By John Aloysius Farrell, Thomas Jefferson Street blog
With all the chaff about tea parties, and Glenn Beck and Sarah Palin, and filibustering and John Roberts and Eric Massa and Rahm Emanuel, we all might be missing something. The economy is healing.
Mike Dorning, a reporter for Bloomberg, wrote a most interesting article this week. "The political consensus may be that President Barack Obama's handling of the economy has been weak," Dorning wrote. But "the judgment of money in all its forms has been overwhelmingly positive, and that may be the more lasting appraisal."
If the good trends accelerate, and continue, this may not be so bad a 2010 for the Democrats as some Washington wise guys predict, and things may be downright rosy for Obama and the Democrats in 2012.
Dorning counts the indicators.
"One year after U.S stocks hit their post-financial-crisis low on March 9, 2009, the benchmark Standard & Poor's 500 Index has risen more than 68 percent, and it's up more than 41 percent since Obama took office. Credit spreads have narrowed. Commodity prices have surged. Housing prices have stabilized," he writes.
"The economy has also strengthened beyond expectations at the time Obama took office. The gross domestic product grew at a 5.9 percent annual pace in the fourth quarter, compared with a median forecast of 2.0 percent in a Bloomberg survey of economists a week before Obama's Jan. 20, 2009, inauguration," Dorning notes. "The median forecast for GDP growth this year is 3.0 percent, according to Bloomberg's February survey of economists, versus 2.1 percent for 2010 in the survey taken 13 months earlier."
"Productivity grew at a 6.9 percent annual pace in the fourth quarter, capping the biggest one-year gain since 2002."
"Monthly job losses have abated, from 779,000 during the month Obama took office to 36,000 last month. Corporate profits have grown; among 491 companies in the S&P 500 that reported fourth-quarter earnings, profits rose 180 percent from a year ago, according to Bloomberg data. Durable goods orders in January were up 9.3 percent from a year earlier. Inflation is tame, and long-term interest rates remain low."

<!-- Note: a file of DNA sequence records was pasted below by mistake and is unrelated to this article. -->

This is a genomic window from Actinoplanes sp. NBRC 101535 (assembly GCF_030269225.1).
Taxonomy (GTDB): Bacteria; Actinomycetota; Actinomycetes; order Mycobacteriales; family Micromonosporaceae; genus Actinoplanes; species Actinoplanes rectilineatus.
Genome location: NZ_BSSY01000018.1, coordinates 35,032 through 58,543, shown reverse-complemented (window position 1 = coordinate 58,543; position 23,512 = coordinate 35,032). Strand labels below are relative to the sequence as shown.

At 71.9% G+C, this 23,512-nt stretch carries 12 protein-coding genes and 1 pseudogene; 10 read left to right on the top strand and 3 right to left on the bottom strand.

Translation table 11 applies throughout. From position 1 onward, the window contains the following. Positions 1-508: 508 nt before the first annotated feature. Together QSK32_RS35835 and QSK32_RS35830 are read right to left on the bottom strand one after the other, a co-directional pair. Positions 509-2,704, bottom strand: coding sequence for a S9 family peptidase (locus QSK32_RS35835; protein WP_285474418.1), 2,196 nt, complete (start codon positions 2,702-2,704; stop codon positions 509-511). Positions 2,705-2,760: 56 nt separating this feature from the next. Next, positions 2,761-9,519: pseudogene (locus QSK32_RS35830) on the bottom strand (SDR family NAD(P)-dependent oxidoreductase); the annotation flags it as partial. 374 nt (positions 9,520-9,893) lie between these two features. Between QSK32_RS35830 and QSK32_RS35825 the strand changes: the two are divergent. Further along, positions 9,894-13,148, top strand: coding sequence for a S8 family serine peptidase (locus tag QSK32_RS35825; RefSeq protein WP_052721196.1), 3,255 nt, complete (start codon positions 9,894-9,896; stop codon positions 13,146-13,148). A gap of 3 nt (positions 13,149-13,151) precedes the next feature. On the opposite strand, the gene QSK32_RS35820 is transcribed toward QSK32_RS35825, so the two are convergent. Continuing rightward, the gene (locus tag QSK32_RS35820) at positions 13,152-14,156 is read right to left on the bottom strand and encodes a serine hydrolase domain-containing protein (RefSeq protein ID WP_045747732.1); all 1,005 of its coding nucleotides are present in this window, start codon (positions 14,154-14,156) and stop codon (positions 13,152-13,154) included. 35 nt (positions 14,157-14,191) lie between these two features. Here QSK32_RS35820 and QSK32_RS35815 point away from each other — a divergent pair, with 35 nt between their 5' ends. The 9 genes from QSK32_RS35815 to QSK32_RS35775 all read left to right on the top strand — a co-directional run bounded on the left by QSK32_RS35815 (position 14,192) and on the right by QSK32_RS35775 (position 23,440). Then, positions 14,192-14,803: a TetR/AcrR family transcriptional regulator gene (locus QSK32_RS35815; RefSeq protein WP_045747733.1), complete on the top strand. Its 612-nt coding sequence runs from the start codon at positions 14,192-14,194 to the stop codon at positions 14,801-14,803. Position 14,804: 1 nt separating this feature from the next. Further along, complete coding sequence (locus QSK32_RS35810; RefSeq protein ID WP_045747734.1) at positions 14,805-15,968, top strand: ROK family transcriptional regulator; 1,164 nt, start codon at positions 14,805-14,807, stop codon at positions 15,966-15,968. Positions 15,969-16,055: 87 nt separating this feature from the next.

And when Dorning interviewed some top financial analysts, they had nice things to say about the Democrats in the White House.
"You have to give them--along with the Federal Reserve--a lot of credit," said Joseph Carson, director of economic research at AllianceBernstein LP in New York. "A year ago, there was panic, as well as concern. And a lot of the expectations were not only that we were going to have declines in activity but they would stretch all the way to 2010, if not 2011."
"Mark Zandi, chief economist at Moody's Economy.com, said the public's opinion of the economy is likely to improve as the gains companies have made begin to translate into more jobs and higher wages," wrote Dorning. And "the U.S. may add as many as 300,000 jobs in March, the most in four years, David Greenlaw, chief fixed-income economist at Morgan Stanley in New York, said."
"Zandi said the economic rebound is largely a result of the policies of the White House and Federal Reserve. He cited the bank bailout, the Fed's low-interest-rate policy and support for credit markets, and the Obama administration's stimulus plan, bank stress tests and backing of Fannie Mae and Freddie Mac," Dorning wrote. "When you take it all together, the response was massive and unprecedented and ultimately successful," Zandi said."
"While small businesses still have difficulty getting loans, credit markets have thawed. Spreads on investment-grade corporate bonds have narrowed from 5.13 percentage points on the day Obama took office to 1.63 percentage points on March 8, according to Barclays Capital.
"Rates on 30-year fixed mortgages have dropped from an average 5.20 percent on Inauguration Day to 5.03 percent on March 8, according to Bankrate.com.
"Housing prices, which dropped since 2007 and proved a drag on the economy, have firmed. The median sales price for existing homes in January was the same as a year earlier.
"International currency markets are bullish on the dollar, which has rallied more than 8 percent since Nov. 25, according to the Intercontinental Exchange's Dollar Index. And commodity prices are up more than 32 percent since Obama took office, according to the UBS Bloomberg Commodity Index.
"There's definitely legs in this recovery," said John Silvia, chief economist for Wells Fargo Securities. "There's progress being made."
"We've had a phenomenal run in asset classes across the board," said Dan Greenhaus, chief economic strategist for Miller Tabak & Co. in New York. "If (Obama) was a Republican, we would hear a never-ending drumbeat of news stories about markets voting in favor of the president."